There is something very calming about Icelandic composer Daníel Bjarnason. Daníel has just won the Harpa Award for his score in Icelandic movie ‘Under The Tree,’ which was described with great accuracy as “a physical assault on the cinematic viewer.
One could easily be forgiven for not recognising in his poised attitude the tumultuous energy of his music. Yet, it’s when we talk about composing that his impetuous nature finally becomes crystal clear.
Like a crime scene
“We wanted to give the music a strong character,” Daníel says of the score. “We didn’t want it to be an invisible part of the movie. It was more like painting with strong colours.” Indeed, with heavy melodies that capture the dramatic tension of the movie, the score of ‘Under The Tree’ moulds every figure and every scene, giving depth to emotions that can’t be expressed with words.
But he doesn’t stop there. Even when he composes for himself or for the Opera, Daníel doesn’t waste time with faded hues: instead, his music breathes dramatic life into any environment, closing in on the soul like a beautiful cage made of melodies. Despite the different kind of work involved in the two creative processes, it’s interesting to see that ‘Recurrence,’ his 2017 album with the Iceland Symphony Orchestra, is as emotionally demanding as the score itself, dragging the listener into a raging storm of fear and beauty.
“As a composer, you are a sum of a lot of different things so you experience every piece in a different way,” Daníel explains. “Whether you’re making music for an abstract piece or a movie, you always try to push it in a unique direction, but your DNA always creeps in. It’s like a crime scene—you always leave some of your DNA behind. I can’t explain it better than why I am who I am.”
The many facets of composing
Daníel studied piano as a kid and began writing music when he was 17 years old, which ultimately led to conducting.
While these past few years he’s been working with symphony orchestras all over the world, Daníel seems to veer away from a classic stereotype of composer and conductor, taking on the most disparate projects that are making his music an integral part of contemporary culture.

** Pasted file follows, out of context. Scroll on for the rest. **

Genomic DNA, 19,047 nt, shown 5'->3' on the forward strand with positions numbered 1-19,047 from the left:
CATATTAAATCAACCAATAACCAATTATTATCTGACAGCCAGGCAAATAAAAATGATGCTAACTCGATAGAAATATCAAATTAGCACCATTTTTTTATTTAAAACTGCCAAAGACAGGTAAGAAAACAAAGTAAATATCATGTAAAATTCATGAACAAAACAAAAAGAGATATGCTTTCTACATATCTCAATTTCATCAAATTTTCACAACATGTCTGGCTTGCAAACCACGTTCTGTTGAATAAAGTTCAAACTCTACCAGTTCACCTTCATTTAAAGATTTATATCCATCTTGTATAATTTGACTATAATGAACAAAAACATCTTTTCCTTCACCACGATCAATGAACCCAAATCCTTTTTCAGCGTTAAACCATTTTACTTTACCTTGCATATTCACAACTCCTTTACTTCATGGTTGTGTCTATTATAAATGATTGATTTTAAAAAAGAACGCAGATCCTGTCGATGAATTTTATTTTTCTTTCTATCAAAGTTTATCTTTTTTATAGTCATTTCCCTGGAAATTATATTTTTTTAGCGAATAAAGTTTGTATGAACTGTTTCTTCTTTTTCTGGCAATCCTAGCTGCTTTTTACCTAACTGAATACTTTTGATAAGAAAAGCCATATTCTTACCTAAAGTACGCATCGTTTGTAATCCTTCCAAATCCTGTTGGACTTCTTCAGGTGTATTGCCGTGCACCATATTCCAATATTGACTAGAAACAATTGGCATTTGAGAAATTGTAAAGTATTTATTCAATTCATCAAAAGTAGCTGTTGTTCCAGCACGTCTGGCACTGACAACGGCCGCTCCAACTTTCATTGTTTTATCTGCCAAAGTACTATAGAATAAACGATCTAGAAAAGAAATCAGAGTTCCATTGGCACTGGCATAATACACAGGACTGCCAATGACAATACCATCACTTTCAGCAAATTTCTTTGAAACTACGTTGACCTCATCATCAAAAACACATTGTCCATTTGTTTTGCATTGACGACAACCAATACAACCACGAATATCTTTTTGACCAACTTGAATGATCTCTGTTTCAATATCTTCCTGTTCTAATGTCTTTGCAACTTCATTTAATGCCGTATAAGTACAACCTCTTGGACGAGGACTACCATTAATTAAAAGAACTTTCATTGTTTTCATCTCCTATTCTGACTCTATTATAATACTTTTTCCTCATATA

However, it’s not just about the outcome: the creative process itself has many different facets, but Daníel seems to welcome every challenge with great passion. “When you’re making music for a concert or for a live setting the process is quite introverted,” he says. “You tend to go much more into yourself. In this sense, it’s more similar to writing a novel because it all comes from your mind.”
The universal and the personal
Adapting to someone else’s story, however, is much more of a collaborative project. Interpreting the piece becomes a twofold matter: it should mirror the story, but it should also feel personal. It’s this kind of project that Daníel finds particularly exciting, working with text and with people in a way that is not limiting.
Quite the contrary—it seems to draw him out of that universe of instrumental melodies, slowly descending to the particular, the personal, the individual. “I enjoy that kind of process—when you’re working much closer to people,” Daníel adds.
That’s why his score works so well with the movie: because it relies on the fine details of human connection. In the wild waves of his sound, fragments of personal life finally come together like a long-lost puzzle. It will undoubtedly be exciting to watch him paint the future with the same dramatic tension he’s well known for.
Daniel’s first ever opera will be performed in Harpa Concert Hall on June 9th during the 2018 Reykjavík Art Festival. Find tickets here.
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